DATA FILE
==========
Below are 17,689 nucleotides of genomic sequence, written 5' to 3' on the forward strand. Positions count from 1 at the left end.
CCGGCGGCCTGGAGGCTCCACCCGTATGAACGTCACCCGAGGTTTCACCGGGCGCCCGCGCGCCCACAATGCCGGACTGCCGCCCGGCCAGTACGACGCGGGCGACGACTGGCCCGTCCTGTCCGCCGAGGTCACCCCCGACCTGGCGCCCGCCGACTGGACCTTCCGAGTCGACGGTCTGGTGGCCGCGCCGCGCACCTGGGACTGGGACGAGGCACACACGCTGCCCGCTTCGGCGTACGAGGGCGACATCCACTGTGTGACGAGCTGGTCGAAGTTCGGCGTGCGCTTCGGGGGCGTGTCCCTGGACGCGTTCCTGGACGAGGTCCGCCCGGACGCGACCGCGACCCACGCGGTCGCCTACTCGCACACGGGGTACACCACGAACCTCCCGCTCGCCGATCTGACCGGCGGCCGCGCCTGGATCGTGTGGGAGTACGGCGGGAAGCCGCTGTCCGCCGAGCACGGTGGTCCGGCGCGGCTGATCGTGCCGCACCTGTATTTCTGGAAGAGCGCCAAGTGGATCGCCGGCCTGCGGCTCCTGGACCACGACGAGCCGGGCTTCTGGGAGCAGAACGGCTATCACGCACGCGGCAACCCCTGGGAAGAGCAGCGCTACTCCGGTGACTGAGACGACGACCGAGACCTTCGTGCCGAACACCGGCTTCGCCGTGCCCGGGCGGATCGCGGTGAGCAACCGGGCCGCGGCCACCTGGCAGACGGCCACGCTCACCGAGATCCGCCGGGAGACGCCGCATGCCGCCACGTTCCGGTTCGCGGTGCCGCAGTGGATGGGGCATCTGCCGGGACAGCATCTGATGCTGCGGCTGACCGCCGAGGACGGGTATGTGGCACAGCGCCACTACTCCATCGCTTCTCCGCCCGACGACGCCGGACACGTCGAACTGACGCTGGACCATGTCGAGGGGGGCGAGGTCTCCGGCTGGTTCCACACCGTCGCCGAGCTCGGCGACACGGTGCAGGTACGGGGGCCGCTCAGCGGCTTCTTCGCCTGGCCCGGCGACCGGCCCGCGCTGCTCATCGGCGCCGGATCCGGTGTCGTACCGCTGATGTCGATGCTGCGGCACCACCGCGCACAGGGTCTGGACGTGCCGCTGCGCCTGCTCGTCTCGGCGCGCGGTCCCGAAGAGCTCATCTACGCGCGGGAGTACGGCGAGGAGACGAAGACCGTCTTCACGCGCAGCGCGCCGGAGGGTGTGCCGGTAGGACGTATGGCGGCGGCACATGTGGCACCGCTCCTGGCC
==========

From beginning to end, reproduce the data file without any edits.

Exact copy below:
Below are 17,689 nucleotides of genomic sequence, written 5' to 3' on the forward strand. Positions count from 1 at the left end.
CCGGCGGCCTGGAGGCTCCACCCGTATGAACGTCACCCGAGGTTTCACCGGGCGCCCGCGCGCCCACAATGCCGGACTGCCGCCCGGCCAGTACGACGCGGGCGACGACTGGCCCGTCCTGTCCGCCGAGGTCACCCCCGACCTGGCGCCCGCCGACTGGACCTTCCGAGTCGACGGTCTGGTGGCCGCGCCGCGCACCTGGGACTGGGACGAGGCACACACGCTGCCCGCTTCGGCGTACGAGGGCGACATCCACTGTGTGACGAGCTGGTCGAAGTTCGGCGTGCGCTTCGGGGGCGTGTCCCTGGACGCGTTCCTGGACGAGGTCCGCCCGGACGCGACCGCGACCCACGCGGTCGCCTACTCGCACACGGGGTACACCACGAACCTCCCGCTCGCCGATCTGACCGGCGGCCGCGCCTGGATCGTGTGGGAGTACGGCGGGAAGCCGCTGTCCGCCGAGCACGGTGGTCCGGCGCGGCTGATCGTGCCGCACCTGTATTTCTGGAAGAGCGCCAAGTGGATCGCCGGCCTGCGGCTCCTGGACCACGACGAGCCGGGCTTCTGGGAGCAGAACGGCTATCACGCACGCGGCAACCCCTGGGAAGAGCAGCGCTACTCCGGTGACTGAGACGACGACCGAGACCTTCGTGCCGAACACCGGCTTCGCCGTGCCCGGGCGGATCGCGGTGAGCAACCGGGCCGCGGCCACCTGGCAGACGGCCACGCTCACCGAGATCCGCCGGGAGACGCCGCATGCCGCCACGTTCCGGTTCGCGGTGCCGCAGTGGATGGGGCATCTGCCGGGACAGCATCTGATGCTGCGGCTGACCGCCGAGGACGGGTATGTGGCACAGCGCCACTACTCCATCGCTTCTCCGCCCGACGACGCCGGACACGTCGAACTGACGCTGGACCATGTCGAGGGGGGCGAGGTCTCCGGCTGGTTCCACACCGTCGCCGAGCTCGGCGACACGGTGCAGGTACGGGGGCCGCTCAGCGGCTTCTTCGCCTGGCCCGGCGACCGGCCCGCGCTGCTCATCGGCGCCGGATCCGGTGTCGTACCGCTGATGTCGATGCTGCGGCACCACCGCGCACAGGGTCTGGACGTGCCGCTGCGCCTGCTCGTCTCGGCGCGCGGTCCCGAAGAGCTCATCTACGCGCGGGAGTACGGCGAGGAGACGAAGACCGTCTTCACGCGCAGCGCGCCGGAGGGTGTGCCGGTAGGACGTATGGCGGCGGCACATGTGGCACCGCTCCTGGCC